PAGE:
I would like to begin this edition of Let’s Remember Some Guys by noting that I was right. Not about the many decisions I made as a youth and young man that led me to remember not just who Tom Brunansky and Juan Nieves are in 2019 but even/also a few things about what kind of baseball players they were. I was not right about any of that, but those mistakes are lost to the past, now. I cannot change them, and I cannot forget the things that those choices have left me to remember here in this present. I just mean that I was right about Topps Big Baseball cards.

More specifically, I was right that Topps Big Baseball cards were in fact big, or at least slightly bigger than the standard baseball card. While our howlingly unscientific attempt to prove as much in the video suggests otherwise, a 2018 story in Sports Collectors Digest confirms what I remembered—each card was two-and-five-eighths by three-and-three-quarters inches, which was respectively one-eighth and one-quarter inches Bigger™ than the usual. The set, when it debuted in 1988, was Topps’ first attempt to capitalize on the gathering trading card bubble; that Topps’ response to that burgeoning demand was to print a metric buttload of cards that were both more expensive to produce and too large to fit into conventional card-collector sleeves tells you a great deal about how well the company and the industry would deal with that short and silly boomlet to come.

And yet the experience of ripping a pack of 1988 Topps Big Baseball in 2019 reveals that the cards, which I faintly remembered buying/shoplifting with the sort of blind zeal that I brought to those endeavors at that age, were indeed pretty cool. They were a riff on Topps’ classic 1956 set, both in terms of their horizontal layout and the artful three-panel cartoons on the back, although their deeply troubling neon aesthetics are on some extremely 1988 shit. The product line would only last for three years, with the ’88 packs that Lauren and I opened here easily the best of those. By 1990, the aesthetics had devolved into...well, just imagine what 1990 looked like and then plug like a photo of a grimacing Kent Hrbek into the equation.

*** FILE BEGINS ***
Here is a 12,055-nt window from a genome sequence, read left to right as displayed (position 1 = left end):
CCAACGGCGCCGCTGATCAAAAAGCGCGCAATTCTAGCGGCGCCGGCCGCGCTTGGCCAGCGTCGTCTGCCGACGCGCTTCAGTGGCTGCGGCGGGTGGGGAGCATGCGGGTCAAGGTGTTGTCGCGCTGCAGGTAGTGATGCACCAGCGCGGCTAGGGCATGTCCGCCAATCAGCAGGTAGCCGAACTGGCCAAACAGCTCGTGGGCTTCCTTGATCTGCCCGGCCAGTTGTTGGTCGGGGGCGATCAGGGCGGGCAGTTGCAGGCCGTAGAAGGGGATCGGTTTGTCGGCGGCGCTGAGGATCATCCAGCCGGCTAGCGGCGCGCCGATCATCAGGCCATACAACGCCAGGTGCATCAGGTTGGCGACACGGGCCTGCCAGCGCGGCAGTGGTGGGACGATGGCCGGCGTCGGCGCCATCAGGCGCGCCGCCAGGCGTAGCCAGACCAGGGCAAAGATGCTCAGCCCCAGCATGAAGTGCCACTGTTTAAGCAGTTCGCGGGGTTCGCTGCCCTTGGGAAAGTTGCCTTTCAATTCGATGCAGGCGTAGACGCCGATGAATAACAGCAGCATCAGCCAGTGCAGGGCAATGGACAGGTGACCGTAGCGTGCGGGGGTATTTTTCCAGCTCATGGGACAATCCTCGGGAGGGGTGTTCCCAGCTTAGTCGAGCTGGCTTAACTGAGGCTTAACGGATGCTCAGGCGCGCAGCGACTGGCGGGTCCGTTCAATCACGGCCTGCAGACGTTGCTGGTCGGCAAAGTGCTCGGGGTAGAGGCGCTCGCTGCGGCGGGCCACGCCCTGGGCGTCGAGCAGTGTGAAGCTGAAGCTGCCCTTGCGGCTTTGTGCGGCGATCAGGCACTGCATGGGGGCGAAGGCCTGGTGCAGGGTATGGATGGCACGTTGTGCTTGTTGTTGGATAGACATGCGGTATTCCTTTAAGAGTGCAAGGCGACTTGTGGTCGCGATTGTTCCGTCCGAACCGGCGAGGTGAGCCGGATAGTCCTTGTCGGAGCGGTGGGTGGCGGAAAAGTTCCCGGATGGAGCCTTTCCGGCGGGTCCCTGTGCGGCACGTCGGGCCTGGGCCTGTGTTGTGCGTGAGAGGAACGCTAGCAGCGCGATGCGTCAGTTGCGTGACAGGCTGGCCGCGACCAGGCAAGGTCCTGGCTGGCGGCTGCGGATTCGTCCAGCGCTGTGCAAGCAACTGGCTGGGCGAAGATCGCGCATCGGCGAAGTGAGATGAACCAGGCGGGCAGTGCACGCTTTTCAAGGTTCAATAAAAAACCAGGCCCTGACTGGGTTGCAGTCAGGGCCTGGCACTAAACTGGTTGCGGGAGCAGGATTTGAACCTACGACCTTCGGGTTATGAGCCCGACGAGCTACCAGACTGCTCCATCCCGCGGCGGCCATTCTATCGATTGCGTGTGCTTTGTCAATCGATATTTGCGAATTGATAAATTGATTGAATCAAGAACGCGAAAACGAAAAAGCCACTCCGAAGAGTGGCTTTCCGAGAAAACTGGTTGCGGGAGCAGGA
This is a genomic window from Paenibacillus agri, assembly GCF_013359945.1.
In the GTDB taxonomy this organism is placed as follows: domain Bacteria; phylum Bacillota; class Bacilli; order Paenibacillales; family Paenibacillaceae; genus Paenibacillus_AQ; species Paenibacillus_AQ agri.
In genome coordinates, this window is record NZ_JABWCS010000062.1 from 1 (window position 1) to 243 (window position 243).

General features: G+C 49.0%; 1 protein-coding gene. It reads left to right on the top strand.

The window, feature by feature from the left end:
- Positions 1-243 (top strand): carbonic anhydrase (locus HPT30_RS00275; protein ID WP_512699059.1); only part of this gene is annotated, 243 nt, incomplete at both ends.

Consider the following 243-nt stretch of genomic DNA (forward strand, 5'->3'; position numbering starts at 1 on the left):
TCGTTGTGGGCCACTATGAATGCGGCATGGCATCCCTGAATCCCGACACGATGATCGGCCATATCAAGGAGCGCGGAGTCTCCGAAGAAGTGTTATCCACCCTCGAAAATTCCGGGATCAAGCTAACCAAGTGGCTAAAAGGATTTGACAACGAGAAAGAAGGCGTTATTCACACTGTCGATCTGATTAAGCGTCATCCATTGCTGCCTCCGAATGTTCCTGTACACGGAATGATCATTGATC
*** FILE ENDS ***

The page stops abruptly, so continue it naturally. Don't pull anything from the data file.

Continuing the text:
But the 1988 set really was pretty cool, give or take the broader puffy-paint vibe. The cartoons on the back were lively and the fun facts they dealt in were, at least in this pack, decently fun. The subject list for the set was significantly shorter than the usual—remember, this collection of hypertrophic Double Dare-ass collectibles was a Luxury Set—and yet this pack still included a number of doofs that veteran Guy-Rememberers will recall from past episodes. There is no cartoon of Oddibe McDowell paying his water bill, but we’ve already established that the set wasn’t perfect.

Of all the goofball packs we’ve opened on Let’s Remember Some Guys, this might have been my favorite, in large part because they were better than I remembered. (We have already established which was the worst.) Lauren, who ordinarily has no time for this old dork sorcery, seemed similarly charmed. The cartoons on the back really were kind of fun, the layout was, uh, at least paying homage to a much better-looking set, and Tom Brunansky in any form is a blessing forever. And they were just big enough to make you wonder if they were actually any bigger than normal. That honestly is not a lot, but remember the context, here. The industry didn’t know how to have good ideas yet, and as bad ideas go, a cartoon mentioning that Montreal Expos starter Bryn Smith was a fan of the Canadian libertarian rock outfit Rush is honestly pretty solid.